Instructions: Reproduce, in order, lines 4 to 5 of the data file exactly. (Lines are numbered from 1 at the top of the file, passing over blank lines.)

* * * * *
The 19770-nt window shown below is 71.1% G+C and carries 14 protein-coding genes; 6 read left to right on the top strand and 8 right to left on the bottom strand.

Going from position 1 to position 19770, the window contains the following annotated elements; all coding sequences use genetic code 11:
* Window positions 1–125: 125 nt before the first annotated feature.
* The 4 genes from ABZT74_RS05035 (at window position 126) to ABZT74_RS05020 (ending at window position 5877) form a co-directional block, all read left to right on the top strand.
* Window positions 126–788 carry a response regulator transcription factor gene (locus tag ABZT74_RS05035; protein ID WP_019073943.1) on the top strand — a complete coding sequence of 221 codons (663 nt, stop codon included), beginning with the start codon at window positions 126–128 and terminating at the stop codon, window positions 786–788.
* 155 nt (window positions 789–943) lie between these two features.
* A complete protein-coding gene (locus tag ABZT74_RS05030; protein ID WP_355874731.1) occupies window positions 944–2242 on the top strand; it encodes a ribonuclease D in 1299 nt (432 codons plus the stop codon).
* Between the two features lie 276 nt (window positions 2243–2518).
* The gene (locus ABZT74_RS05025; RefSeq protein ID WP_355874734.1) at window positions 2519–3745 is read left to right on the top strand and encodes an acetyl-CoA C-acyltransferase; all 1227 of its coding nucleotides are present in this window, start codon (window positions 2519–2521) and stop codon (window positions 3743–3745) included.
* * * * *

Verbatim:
* The 4 genes from ABZT74_RS05035 (at window position 126) to ABZT74_RS05020 (ending at window position 5877) form a co-directional block, all read left to right on the top strand.
* Window positions 126–788 carry a response regulator transcription factor gene (locus tag ABZT74_RS05035; protein ID WP_019073943.1) on the top strand — a complete coding sequence of 221 codons (663 nt, stop codon included), beginning with the start codon at window positions 126–128 and terminating at the stop codon, window positions 786–788.